"" Rob Parnell's Writing Academy Blog: April 2009

Thursday, April 30, 2009

The Story Formula

I've been reading Robert McKee's book on 'Story', where he outlines what he perceives to be ideal story structure - not just for movies but for novels and short stories too. He's based his theories on a lifetime of examining story form and structure - and from being employed to read story proposals for Hollywood studios.

His conclusions are interesting and educational - not least because they're so specific!

McKee is able to identify stories that work and why - but also how to structure them for maximum effect. Below I've tried to summarize his theories.

Defining Story Terms

First we need to understand the terms of reference Robert McKee uses, in order to fully grasp what he's saying.

An Emotional Exchange is the smallest fragment of drama within a story. It is a point at which a character openly deals with either his external world or his internal demons. It is commonly called a Beat.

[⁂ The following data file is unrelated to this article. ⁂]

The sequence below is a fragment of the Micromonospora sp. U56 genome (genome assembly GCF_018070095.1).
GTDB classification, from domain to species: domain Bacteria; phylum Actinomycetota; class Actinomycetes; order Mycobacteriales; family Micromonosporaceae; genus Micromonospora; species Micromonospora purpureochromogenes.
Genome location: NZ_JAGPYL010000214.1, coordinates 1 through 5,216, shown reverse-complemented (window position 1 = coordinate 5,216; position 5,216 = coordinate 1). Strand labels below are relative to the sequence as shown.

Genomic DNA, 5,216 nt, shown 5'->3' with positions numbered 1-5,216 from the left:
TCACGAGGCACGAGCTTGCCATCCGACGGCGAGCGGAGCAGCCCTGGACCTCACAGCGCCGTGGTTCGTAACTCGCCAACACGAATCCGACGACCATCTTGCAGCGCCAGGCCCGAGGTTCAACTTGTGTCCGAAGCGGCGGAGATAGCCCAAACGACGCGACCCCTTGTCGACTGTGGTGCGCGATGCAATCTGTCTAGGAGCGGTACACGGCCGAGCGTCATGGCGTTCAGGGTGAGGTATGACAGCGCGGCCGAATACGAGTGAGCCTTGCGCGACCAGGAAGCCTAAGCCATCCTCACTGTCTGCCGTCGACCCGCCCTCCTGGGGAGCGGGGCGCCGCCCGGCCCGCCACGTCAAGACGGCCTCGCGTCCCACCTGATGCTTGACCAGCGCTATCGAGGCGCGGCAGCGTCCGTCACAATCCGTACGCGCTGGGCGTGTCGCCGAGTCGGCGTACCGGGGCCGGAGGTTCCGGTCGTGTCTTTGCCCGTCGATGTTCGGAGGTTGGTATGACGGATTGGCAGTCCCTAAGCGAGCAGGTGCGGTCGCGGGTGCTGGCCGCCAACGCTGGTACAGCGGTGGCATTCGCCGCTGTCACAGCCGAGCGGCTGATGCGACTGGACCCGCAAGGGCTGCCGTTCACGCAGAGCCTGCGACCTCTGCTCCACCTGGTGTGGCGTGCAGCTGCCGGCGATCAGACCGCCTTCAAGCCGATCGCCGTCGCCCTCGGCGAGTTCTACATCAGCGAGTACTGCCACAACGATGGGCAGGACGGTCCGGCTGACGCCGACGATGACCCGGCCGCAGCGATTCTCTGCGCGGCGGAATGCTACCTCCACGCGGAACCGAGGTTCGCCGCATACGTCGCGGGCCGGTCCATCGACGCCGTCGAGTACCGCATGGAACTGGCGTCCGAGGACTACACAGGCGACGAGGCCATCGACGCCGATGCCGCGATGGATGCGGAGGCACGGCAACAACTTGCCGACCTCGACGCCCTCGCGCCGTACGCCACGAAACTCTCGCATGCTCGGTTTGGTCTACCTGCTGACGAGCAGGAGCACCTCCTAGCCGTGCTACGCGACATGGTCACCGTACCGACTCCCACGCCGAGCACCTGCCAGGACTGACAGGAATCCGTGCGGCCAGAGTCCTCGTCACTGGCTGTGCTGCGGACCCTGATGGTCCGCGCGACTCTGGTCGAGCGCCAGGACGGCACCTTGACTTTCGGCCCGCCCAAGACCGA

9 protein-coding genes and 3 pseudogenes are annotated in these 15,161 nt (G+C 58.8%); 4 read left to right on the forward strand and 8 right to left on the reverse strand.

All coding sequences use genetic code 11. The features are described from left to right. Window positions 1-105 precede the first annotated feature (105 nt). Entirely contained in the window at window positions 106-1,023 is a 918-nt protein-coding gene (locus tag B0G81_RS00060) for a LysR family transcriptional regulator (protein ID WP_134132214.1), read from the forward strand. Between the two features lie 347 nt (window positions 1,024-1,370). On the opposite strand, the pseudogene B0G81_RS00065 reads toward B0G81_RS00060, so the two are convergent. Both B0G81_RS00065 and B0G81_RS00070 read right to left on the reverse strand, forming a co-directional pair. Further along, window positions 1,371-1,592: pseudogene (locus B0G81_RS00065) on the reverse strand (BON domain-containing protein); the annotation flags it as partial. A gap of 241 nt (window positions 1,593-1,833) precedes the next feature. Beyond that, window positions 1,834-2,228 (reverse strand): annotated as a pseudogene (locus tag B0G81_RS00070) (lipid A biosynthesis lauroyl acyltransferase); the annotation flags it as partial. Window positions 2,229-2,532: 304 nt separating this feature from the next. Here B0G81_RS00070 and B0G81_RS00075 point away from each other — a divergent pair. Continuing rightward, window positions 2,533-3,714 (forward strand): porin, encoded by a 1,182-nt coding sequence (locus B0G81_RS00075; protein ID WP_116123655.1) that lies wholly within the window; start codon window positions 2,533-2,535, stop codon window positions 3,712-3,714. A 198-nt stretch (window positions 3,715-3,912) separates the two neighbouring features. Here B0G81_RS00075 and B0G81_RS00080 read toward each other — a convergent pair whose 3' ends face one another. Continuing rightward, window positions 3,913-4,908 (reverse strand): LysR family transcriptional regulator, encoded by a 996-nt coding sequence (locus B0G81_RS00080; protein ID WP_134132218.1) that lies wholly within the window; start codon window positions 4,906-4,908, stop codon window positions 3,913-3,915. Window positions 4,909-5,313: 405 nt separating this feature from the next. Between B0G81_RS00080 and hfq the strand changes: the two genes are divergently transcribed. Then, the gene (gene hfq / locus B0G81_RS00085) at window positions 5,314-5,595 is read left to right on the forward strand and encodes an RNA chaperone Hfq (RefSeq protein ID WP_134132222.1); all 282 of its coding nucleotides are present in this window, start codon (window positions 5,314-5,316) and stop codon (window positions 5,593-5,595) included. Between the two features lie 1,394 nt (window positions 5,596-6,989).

Ideally, a Beat in a story should be non-coincidental, which means it arises as a result of the protagonist's actions or world view, or agenda, and that puts him in conflict with his surroundings (usually other characters).

A Life Value is a state of being that a character must represent or express in order to be interesting to a reader or viewer. It is changes in Life Values that the storyteller should be primarily concerned with.

For the purposes of Story, the writer needs to think in terms of Life Value Opposites - as in life or death, good or evil, happy or sad, bored or elated. A journey from one Life Value to its opposite is what constitutes a good Scene.

A Scene is made up of 4 or 5 Beats that take the character from one emotional state to another.
In order for a character to grow and change, the reader needs to show a series of 2 to 5 Scenes that become a Sequence.

A Sequence is a dramatic demonstration of the character's emotional path through the story. A Sequence should end with a Scene of more intensity and/or impact that any of the preceding.

A series of 2 to 12 Sequences then constitutes an Act.

Phew! With me so far?

Story Structure

To McKee, who has studied stories back as far as 3000BC, all stories are constructed around 2 to 4 Acts that take the reader, listener or viewer, on a logical - usually linear - journey from one emotional state to another that, throughout the story, is becoming consistently more intense.